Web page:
Forging Past Phobias

Why is it whenever I write a blog post on something, a life-situation slaps me in the face, forcing me to choose between eating my words or living them out? God must have a sense of humor. It’s almost like He’s sitting up in heaven saying, “So you’re going to tell others about obedience, huh? About staying on track even when the climb hits a thirty degree slope? Let’s see how well you handle this one.”

Okay, so maybe God’s not quite so sarcastic. Perhaps challenging would be a better word. Or maybe He’s just trying to hold me accountable. There’s nothing like sending your “ought-to’s” across cyberspace to keep you on the straight and narrow. (I’m sure it won’t be long before that fit I threw in the Apple Store comes back to haunt me.) And lately, God is reminding me of all the lofty things I said about obedience.

Our church is going on a mission trip to El Salvador. I know, I know, most of you have probably been on a zillion mission trips. And I’m sure you had the time of your life. I’m a bit too reclusive-obsessive-compulsive-neurotic for those kinds of things. Give me a computer tucked in a far away bedroom and I’m good to go. Send me on a plane, to another country, to experience who-knows-what, eat who-knows-what, and sleep who-knows-where? Kinda gets my stomach churning.

For starters, I hate to fly. Like makes-me-wanna-vomit hate it. I haven’t flown in over seven years. So how did we get to Florida, Utah, South Carolina, and Washington D.C.? We drove. All nineteen or twenty-four, or whatever hours. And I’m sure my husband’s willingness to drive with me verges on enabling. Although we both console ourselves with the fact that we are saving three plane tickets, a car rental, and whatever else they’d charge in suitcase handling. Oh, and we don’t have to tip the baggage guy. Nope, still enabling.

And then there’s the whole food thing. I’m a recovered bulimic/anorexic. Started shedding the pounds when I was twelve. Didn’t stop dancing with the scale until my twenties. And although God’s done some amazing things—hmm, is gaining thirty-five pounds amazing? Okay, yeah, it is. Better to have a tire around the middle than chains around my neck, which is what an eating disorder is—self-imposed bondage. And although I no longer count calories or weigh food (oh, my. I’m getting a bit too personal here.) I still avoid hot-dogs and fried chicken like the plague. Unfortunately, I don’t think El Salvador will have chicken salads with low-fat dressing. (Would it be selfish to pray for that?)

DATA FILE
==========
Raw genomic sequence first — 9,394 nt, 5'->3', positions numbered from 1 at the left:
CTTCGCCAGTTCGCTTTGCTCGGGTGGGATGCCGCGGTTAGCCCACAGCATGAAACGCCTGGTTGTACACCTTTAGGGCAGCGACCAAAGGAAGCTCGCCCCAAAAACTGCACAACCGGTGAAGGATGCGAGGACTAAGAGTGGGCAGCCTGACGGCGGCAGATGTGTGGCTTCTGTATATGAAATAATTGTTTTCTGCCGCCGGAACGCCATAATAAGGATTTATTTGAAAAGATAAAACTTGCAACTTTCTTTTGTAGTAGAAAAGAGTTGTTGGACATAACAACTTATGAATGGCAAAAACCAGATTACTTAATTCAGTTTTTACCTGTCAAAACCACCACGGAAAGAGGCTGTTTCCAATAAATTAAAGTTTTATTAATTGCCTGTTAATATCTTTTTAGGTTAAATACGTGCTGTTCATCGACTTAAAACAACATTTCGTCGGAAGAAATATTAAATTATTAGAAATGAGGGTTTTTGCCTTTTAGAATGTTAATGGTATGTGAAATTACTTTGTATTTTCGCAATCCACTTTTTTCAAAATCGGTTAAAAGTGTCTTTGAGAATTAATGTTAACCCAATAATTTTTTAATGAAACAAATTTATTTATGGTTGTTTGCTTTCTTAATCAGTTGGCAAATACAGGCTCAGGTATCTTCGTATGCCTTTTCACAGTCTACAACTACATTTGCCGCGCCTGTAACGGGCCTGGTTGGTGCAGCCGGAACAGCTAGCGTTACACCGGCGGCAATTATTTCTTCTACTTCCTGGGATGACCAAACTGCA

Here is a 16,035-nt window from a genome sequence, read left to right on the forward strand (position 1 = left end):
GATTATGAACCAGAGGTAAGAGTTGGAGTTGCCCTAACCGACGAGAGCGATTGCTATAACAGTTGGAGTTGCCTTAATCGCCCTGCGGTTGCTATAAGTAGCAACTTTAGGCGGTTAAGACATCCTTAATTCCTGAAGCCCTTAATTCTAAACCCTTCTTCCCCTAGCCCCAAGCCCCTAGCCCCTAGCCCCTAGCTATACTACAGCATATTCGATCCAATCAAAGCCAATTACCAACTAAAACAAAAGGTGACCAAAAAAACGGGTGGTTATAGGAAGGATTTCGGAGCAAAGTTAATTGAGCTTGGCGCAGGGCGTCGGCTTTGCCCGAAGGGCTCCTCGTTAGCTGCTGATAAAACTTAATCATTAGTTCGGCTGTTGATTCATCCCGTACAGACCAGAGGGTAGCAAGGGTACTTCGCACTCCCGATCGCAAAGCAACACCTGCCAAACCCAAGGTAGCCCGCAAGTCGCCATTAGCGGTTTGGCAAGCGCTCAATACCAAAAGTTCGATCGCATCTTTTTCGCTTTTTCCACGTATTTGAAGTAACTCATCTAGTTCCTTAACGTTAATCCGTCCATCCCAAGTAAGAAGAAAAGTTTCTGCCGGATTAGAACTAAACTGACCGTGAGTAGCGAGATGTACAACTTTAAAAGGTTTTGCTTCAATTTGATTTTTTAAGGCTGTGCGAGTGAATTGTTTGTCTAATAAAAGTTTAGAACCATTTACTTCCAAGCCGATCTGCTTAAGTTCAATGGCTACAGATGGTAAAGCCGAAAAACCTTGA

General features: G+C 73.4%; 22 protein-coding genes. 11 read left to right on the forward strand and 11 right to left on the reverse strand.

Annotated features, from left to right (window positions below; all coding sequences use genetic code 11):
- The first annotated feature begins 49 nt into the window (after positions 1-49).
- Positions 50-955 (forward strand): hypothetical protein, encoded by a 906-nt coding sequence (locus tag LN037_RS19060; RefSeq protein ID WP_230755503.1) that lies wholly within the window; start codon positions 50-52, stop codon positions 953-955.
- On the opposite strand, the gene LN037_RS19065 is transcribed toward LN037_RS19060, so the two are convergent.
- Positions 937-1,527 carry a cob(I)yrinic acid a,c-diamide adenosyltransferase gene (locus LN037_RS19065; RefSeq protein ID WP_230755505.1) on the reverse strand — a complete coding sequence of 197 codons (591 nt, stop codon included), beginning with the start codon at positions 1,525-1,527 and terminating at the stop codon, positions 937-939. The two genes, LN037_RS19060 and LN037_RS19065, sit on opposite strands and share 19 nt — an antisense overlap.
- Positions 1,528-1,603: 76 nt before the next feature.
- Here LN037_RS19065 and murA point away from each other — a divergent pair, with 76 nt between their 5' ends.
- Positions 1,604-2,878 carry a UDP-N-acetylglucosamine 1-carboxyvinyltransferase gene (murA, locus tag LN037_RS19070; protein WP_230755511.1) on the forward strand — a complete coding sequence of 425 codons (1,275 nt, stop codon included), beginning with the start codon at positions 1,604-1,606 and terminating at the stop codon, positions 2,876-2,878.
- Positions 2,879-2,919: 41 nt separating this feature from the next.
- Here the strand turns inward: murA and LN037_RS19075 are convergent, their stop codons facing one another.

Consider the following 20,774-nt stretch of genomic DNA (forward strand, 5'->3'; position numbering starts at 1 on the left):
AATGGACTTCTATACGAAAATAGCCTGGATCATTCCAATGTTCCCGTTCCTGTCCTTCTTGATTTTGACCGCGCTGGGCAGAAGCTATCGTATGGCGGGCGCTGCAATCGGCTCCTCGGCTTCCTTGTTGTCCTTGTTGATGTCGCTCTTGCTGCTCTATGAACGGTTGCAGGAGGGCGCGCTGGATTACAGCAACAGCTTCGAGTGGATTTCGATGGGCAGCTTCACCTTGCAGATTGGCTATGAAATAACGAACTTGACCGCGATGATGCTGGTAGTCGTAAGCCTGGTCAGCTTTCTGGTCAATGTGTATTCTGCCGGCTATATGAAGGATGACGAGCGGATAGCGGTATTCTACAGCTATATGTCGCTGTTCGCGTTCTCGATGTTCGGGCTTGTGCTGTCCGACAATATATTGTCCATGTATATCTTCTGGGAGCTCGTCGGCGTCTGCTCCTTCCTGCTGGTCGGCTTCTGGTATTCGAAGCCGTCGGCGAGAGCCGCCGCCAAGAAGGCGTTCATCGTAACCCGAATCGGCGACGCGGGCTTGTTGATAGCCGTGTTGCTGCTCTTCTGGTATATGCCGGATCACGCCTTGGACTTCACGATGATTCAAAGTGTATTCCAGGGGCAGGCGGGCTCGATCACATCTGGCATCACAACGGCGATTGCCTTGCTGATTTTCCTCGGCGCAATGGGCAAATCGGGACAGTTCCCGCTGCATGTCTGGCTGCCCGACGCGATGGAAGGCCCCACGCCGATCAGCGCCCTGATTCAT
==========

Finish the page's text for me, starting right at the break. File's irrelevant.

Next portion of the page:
And then there’s the whole anal-retentive side of my personality. Yes, I carry hand sanitizer and a tide stick in my purse and I’m all over those nice little wipies at the grocery store. And I could go on, but I’d rather not have a bunch of mental health professionals knocking on my door. (Even though I know your intentions in calling them would be good. Done in love, right?)

Now I bet you’re wondering, if this little jaunt causes me such heartburn, why am I going? Why not just write a check and call it good? First and most important reason—because my husband wants to go. Now, that may sound a bit 1920’s to you all, but I strongly believe my husband is the spiritual leader in our home. Not that he hoards this over me. Quite the contrary. My husband is the most loving, supportive man I have ever met. He continually puts his needs on the back burner to shower my daughter and I with love. But I do believe God will guide and protect our family through him. So when God speaks to him, I’m listening. With both ears.

The second reason? Because I recognize my fears to be petty. Here I’m freaking out about not having sanitizer, while the people we’re going to love on worry about whether or not they’ll have a meal the next day, or weather their rickety house will cave in on them while they’re sleeping. And it’s easy to remove myself from these people, or to justify my lack of action—whether they live in Haiti, El Salvador, Ethiopia, where ever—but God sees them. His love for them, each one of them, drove Him to the cross.

So today I’m taking that first step. I’m going to start working towards my passport. And I’m determined to follow this obedience thing to the end. If only my decision would make it to my queasy stomach, I’d be good to go.


5 thoughts on “Forging Past Phobias

  1. I believe you are talking about stepping out of myself and reaching out in faith; having to trust God in faith for what I can’t see or for what unknown may come my way? Or as a person in church here said; to purposely live on the ragged edge, to place ones self in a position where we no longer can lean on the crutches we are so used to in order to perfect that which is of divine interest. I can truely add to that. My writing could not be what it is unless I had witnessed first hand the debased lowness of mankind in a tepid working environment. You will find a release from your past, an unlocking of the inside person that you are now, into a higher calling and you may get insight into a terrific personal testimony – for the Glory of God.

  2. Terry, you always have the best comments! You really need to start your own blog. Just start copying and pasting all your comments and you’d have some great devos! BTW, got my passport photo today and the papers. Now all I need to do is fill them out. Oh, and if you don’t mind praying. Another part of this faith thing–trusting God will send someone to watch our daughter while we’re gone. But hubby’s not concerned. Gotta love the faith of a godly man.

  3. Wow…It’ll be a cool trip. I bet you grow in ways you don’t even know possible right now. I love that feeling (even as neurotic as i also am) of knowing there is so much that i don’t know…

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